Earlier this week, Victoria’s Secret’s contentious chief marketing officer Ed Razek announced his retirement. It came as a shock given only two days prior, the lingerie brand presented its first transgender model - despite Razek telling Vogue last November that this would never happen.
Amid falling sales, closing stores and competition from start-ups and big retailers, Victoria’s Secret is grappling to find a place in a world where diversity and authenticity matter more to consumers than highly sexualised branding.
With the recent cancellation of its infamous Fashion Show for the business to “evolve and change to grow” The Drum looks back on a year of Victoria’s Secrets struggles and high-profile mess-ups, as the brand looks to reposition itself in a #MeToo era.
November 2018 – board-level issues
Victoria Secret’s chief marketing officer, and driving force behind the fashion show, Ed Razek tells Vogue in his now-infamous interview that the brand would not be using transgender or plus-size models on its runway show. His remarks came in response to criticism that the brand was out of touch and only propagated monolithic beauty ideals. His approach was widely condemned for its out of touch attitude.
In the week following, Victoria Secret’s chief exec Jan Singer resigned after just two years in the role. Singer’s departure followed declining sales for the lingerie giant, with reports that the stock price was down about 39%.
Her departure was one in a string of leadership turnovers at the retailer. In August, the company announced the retirement of Denise Landman, chief exec of its Pink brand, after nearly 20 years in the role.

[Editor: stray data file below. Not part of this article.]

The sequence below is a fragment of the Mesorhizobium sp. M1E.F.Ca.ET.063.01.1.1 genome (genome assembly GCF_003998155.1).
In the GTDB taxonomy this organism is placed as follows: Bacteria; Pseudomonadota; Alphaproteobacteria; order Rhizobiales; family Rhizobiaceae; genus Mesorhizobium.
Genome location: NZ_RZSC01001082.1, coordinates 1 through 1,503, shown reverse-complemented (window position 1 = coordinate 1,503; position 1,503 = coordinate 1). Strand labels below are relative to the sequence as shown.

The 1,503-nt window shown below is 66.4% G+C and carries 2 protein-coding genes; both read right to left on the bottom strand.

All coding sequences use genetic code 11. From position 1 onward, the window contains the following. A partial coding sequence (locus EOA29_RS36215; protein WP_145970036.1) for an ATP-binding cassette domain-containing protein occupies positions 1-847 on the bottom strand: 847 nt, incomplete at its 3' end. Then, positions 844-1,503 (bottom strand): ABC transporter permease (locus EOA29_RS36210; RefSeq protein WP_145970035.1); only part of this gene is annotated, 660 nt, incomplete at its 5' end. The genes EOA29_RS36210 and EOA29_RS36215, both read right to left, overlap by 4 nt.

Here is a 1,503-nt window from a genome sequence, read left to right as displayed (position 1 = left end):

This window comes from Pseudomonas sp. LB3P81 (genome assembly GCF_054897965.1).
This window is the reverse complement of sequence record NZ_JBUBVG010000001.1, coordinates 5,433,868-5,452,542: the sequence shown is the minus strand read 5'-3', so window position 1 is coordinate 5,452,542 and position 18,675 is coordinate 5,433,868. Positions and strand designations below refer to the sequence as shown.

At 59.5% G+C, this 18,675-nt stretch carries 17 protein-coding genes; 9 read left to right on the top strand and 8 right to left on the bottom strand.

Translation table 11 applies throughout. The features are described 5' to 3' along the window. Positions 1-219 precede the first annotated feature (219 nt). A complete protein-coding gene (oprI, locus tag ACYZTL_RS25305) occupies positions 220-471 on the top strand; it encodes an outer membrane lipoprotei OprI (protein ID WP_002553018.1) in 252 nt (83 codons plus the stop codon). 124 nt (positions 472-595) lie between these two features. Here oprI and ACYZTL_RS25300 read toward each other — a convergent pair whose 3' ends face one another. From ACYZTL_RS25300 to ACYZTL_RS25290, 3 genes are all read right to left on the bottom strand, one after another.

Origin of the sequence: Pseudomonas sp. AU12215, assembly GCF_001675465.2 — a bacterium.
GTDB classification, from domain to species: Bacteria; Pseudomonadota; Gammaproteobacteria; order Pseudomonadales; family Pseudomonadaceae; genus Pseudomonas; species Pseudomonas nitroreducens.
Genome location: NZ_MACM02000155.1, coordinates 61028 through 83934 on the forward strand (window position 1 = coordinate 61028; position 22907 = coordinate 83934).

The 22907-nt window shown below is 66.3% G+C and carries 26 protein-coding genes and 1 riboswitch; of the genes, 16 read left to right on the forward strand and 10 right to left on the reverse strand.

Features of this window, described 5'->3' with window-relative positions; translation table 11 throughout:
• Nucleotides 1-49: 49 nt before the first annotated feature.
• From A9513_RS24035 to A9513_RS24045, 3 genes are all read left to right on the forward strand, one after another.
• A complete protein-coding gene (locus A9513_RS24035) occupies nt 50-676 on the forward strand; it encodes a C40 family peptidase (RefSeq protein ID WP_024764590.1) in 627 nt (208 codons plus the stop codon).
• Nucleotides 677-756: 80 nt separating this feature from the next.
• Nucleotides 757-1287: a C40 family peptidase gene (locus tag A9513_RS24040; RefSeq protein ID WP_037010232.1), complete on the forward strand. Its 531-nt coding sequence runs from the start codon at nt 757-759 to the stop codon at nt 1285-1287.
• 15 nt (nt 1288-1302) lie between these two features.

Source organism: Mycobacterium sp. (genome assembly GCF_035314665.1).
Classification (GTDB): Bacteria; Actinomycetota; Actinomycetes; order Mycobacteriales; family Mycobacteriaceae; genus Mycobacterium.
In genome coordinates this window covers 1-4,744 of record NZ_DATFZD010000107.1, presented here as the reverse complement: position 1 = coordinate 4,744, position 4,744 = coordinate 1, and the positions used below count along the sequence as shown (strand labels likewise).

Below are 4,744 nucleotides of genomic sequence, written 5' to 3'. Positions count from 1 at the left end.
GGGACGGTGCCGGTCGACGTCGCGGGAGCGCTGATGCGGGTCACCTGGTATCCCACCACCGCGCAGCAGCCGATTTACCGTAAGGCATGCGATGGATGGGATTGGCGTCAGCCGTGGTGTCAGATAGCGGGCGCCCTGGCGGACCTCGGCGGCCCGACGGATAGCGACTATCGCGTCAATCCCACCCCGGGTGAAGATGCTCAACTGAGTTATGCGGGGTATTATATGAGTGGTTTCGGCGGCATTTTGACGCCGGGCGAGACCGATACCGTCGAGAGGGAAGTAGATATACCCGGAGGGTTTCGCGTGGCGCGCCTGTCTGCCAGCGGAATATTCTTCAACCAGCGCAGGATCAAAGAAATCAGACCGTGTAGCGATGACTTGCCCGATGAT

December 2018 – fashion show TV ratings plummet
Victoria’s Secret Fashion Show’s viewing figures experienced its lowest TV ratings ever in December 2018. Despite arguments that the figure didn’t include YouTube or streaming numbers, the show brought in a mere 3.3 million viewers across America.
In the wake of the Harvey Weinstein scandal its Shanghai show the year before, which pulled in 4.89m viewers, was widely condemned for being out of touch for its sexually provocative style.
February 2019 - sales continue to fall
At the beginning of February, Victoria’s Secret’s parent company L Brands said the decision to significantly increase the lingerie brand's January promotions fell flat and actually makes things worse.
The company reported that the heavy promotions deteriorated its total sales numbers and led to an even lower profit with same-store sales down 1%, compared with an increase of 4% during January 2018.
The report is no surprise, as Victoria’s Secret has been facing an extended string of sales declines since 2016. Despite its declining sales, the brand retained number one position in the lingerie category.
1 March – closes 53 of its 1,143 stores
Citing a “decline in performance” L Brands announced that 53 out of its 1,143 stores were to close, across America.
May 11 – fashion show taken off air
After 2018 marked its worst TV figures yet, the brand announced it would no longer air the infamous Victoria’s Secret Fashion Show on network television.
L Brand's chief exec Les Wexner informed the company of the decision via a memo, saying that the brand would be “taking a fresh look at every aspect” of the business that needed to “evolve and change to grow.”
1 July – Karlie Kloss hits out
In an interview to Vogue magazine, high-profile former Victoria Secret model Karlie Kloss spoke out on why she left one of her most lucrative contacts back in 2015, denting the brand's public image even more.